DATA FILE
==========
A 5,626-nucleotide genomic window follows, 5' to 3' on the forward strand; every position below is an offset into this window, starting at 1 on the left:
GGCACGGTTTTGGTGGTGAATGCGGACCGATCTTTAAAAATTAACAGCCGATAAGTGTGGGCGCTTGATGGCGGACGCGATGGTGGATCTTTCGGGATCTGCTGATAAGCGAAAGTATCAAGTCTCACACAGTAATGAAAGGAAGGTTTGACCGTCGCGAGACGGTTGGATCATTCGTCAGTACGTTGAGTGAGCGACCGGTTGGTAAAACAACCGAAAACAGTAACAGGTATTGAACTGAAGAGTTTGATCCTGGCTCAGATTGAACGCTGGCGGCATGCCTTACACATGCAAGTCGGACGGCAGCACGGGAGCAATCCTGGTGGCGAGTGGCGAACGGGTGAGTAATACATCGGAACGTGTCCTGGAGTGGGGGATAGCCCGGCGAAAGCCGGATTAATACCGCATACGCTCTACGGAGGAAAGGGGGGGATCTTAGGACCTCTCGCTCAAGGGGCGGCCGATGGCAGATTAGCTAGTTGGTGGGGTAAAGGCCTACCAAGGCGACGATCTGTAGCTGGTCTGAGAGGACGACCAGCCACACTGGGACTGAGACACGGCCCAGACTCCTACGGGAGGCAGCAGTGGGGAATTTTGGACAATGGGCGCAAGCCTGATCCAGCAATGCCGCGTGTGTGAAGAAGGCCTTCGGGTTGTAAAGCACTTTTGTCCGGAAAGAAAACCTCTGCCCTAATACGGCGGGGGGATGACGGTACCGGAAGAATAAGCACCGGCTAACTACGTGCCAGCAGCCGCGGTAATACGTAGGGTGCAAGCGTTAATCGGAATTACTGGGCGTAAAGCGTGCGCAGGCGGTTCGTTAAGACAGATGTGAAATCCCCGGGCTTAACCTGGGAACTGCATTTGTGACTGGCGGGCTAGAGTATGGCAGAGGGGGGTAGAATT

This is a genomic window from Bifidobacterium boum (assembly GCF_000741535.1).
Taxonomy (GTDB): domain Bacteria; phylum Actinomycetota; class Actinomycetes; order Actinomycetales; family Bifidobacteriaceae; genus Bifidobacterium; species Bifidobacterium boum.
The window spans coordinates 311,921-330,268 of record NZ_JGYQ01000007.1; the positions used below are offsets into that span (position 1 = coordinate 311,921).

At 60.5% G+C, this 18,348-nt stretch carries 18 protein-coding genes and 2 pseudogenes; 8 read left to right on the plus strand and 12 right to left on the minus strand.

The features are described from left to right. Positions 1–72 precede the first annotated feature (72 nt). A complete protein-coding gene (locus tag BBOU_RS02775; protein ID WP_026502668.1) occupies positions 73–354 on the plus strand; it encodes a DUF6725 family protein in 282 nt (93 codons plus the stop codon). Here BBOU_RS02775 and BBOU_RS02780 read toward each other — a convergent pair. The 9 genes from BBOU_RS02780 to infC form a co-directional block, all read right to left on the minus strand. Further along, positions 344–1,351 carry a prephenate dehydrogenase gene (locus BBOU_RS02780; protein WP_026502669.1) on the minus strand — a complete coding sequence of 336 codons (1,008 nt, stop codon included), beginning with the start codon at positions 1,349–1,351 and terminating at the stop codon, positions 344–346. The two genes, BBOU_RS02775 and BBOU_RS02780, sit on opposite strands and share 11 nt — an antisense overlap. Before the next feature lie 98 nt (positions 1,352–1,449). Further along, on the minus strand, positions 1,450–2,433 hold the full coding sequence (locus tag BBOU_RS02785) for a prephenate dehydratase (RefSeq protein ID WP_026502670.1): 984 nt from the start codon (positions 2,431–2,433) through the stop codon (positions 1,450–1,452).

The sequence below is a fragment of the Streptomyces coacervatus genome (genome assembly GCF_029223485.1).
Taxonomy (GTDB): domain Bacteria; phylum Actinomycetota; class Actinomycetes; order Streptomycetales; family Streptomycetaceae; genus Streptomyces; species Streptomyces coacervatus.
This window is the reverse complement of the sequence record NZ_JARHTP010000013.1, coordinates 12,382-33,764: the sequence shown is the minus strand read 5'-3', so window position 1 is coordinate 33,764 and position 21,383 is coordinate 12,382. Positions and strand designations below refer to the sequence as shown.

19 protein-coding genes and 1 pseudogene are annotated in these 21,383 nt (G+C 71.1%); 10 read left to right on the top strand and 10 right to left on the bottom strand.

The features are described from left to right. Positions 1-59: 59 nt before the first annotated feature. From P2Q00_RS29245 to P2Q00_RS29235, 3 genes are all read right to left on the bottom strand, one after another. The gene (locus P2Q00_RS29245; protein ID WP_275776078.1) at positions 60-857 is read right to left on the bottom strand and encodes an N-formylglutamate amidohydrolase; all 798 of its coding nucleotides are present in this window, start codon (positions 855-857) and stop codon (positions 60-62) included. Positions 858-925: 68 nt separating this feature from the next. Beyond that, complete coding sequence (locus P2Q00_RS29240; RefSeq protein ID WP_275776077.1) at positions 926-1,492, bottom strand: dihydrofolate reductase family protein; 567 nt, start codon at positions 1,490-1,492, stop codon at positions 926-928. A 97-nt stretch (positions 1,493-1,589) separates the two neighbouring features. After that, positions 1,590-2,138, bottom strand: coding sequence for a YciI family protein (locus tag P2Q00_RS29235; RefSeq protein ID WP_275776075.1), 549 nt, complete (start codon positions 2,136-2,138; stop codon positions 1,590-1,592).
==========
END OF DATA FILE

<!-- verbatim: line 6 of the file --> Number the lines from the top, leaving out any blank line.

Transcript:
At 60.5% G+C, this 18,348-nt stretch carries 18 protein-coding genes and 2 pseudogenes; 8 read left to right on the plus strand and 12 right to left on the minus strand.